Clover/grass mixtures used for forage production show significant advantages over pure grass stands in terms of resource efficiency. Agroscope researchers have discovered that the special characteristics of the clover species as well as mutually positive interactions between the different species in the mixture play a major role here. Such quality mixtures are currently achieving a market share of over eighty per cent in Switzerland.
Although the production of high-quality roughage for our livestock is of prime importance in Swiss grasslands, scarcity of resources and climate change are posing new challenges for grassland-based forage production.
Protecting Resources with Symbiosis
Nitrogen is often the main growth-limiting resource in agriculture. The industrial production of mineral nitrogen fertilisers is a possible solution, but this process requires a great deal of energy and produces large quantities of greenhouse gases. By contrast, clover species in symbiosis with bacteria can fix atmospheric nitrogen in an environmentally sound manner. In clover/grass mixtures, the fixed nitrogen also benefits the grasses. As part of the EU Project AnimalChange, Agroscope showed that with the same use of fertiliser, clover/grass mixtures furnish fifty-five per cent more protein than pure-grass stands. A proportion of just one-third clover in the sward was sufficient to achieve this.
Targeted Use of Functional Plant Characteristics
The targeted combination of plant species with different characteristics (e.g. shallow- and deep-rooted species) has proven to have a positive effect on resource efficiency as well as on the amount and stability of yields. This was established by Agroscope in the MultiSward Project, and also confirmed under grazing conditions. It was shown that the grass and clover ‘partners’ complemented one another perfectly in terms of nitrogen efficiency: the clover species were stimulated forced by the grasses towards particularly active fixation of atmospheric nitrogen, whilst the grasses ensured efficient utilisation of the available nitrogen. In addition, mixtures promoted nutrient uptake in cattle, an important aspect for grassland-based milk and meat production. The MultiSward Project was awarded the ‘especially successful’ distinction by France and the EU.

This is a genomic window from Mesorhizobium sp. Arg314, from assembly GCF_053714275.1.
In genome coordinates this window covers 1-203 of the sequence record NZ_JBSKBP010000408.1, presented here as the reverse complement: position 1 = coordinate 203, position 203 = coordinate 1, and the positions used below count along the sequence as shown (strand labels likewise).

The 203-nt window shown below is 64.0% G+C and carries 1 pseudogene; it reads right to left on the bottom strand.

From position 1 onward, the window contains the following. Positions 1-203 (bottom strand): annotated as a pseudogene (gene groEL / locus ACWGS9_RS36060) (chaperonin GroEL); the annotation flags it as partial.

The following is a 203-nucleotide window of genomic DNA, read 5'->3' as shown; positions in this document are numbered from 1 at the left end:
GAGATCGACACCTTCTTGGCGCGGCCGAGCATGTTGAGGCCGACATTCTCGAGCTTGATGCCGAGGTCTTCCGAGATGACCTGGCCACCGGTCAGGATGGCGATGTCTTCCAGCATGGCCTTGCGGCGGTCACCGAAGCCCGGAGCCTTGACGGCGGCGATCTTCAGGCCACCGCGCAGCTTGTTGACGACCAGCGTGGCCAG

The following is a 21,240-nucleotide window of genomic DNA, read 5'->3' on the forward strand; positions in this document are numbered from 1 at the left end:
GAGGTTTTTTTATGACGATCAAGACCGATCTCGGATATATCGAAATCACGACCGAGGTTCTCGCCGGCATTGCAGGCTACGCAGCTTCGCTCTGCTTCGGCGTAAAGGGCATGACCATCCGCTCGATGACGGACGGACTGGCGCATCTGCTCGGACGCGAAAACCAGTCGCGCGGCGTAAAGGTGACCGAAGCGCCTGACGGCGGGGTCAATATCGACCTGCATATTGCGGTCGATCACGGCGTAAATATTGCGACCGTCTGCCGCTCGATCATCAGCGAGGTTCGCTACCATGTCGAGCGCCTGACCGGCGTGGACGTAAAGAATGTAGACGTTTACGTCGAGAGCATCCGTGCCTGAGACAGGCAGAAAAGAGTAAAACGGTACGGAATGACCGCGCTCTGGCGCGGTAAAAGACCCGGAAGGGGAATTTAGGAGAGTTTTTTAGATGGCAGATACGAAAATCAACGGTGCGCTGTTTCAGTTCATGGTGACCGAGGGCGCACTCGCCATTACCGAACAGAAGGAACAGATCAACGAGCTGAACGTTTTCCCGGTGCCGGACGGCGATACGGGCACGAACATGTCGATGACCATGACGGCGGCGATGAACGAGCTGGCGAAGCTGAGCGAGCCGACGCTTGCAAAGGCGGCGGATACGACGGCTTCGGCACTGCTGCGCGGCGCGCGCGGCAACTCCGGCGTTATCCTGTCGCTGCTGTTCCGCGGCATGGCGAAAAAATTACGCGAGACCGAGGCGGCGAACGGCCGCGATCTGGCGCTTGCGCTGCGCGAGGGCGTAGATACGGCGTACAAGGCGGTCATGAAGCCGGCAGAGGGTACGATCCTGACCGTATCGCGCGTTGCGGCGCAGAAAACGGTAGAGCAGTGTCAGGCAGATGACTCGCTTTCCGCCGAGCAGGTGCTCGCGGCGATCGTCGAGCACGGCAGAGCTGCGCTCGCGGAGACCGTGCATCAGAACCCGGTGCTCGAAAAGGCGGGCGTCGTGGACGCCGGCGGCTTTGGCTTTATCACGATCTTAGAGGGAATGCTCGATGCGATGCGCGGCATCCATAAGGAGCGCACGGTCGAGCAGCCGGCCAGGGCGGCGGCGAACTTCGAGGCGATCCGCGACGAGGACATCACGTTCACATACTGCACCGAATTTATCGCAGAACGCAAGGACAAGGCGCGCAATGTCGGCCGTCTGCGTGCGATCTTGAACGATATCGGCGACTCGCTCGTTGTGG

The Hunt for Bioactive Substances
Bioactive substances such as condensed tannins are capable of forming bonds with proteins in the rumen of ruminants, and can thus protect these proteins from degradation. This is especially advantageous for rations dominated by grassland forages that are high in protein, since it enables the forage protein to be used more efficiently. Agroscope is therefore making a study of tanniferous fodder legumes, including species such as lotus and sainfoin which are not yet commonly used. It was shown that both the tannin content and chemical structure of the tannins varied, and were influenced by different factors such as variety, site and cut. The effect in ruminants is strongly dependent on tannin concentration in the ration, as well as on the chemical structure of the tannins. In the projects currently underway, such as the EU project LegumePlus, the aim is therefore to characterise the tannins more precisely in terms of their structure and effect, so that tanniferous legumes can also be used efficiently in ruminant feeding in the form of mixtures with grasses.
Ongoing Improvement and Quality Assurance
Agroscope is breeding new varieties of the most important clover and grass species in forage production. These new cultivars often achieve top rankings in international comparisons. Globally available cultivars of the important forage-plant species are regularly tested under Swiss growing conditions. The best among these are published in the Agroscope List of Recommended Varieties. New clover/grass mixtures are developed and existing ones constantly improved and tested on commercial farms. The recipes for these quality mixtures are published as Standard Mixtures for Forage Production and awarded a quality label in cooperation with practice (Swiss Grassland Society, AGFF) and industry (Swiss-Seed). These quality mixtures are garnering a market share of over 80% in Switzerland.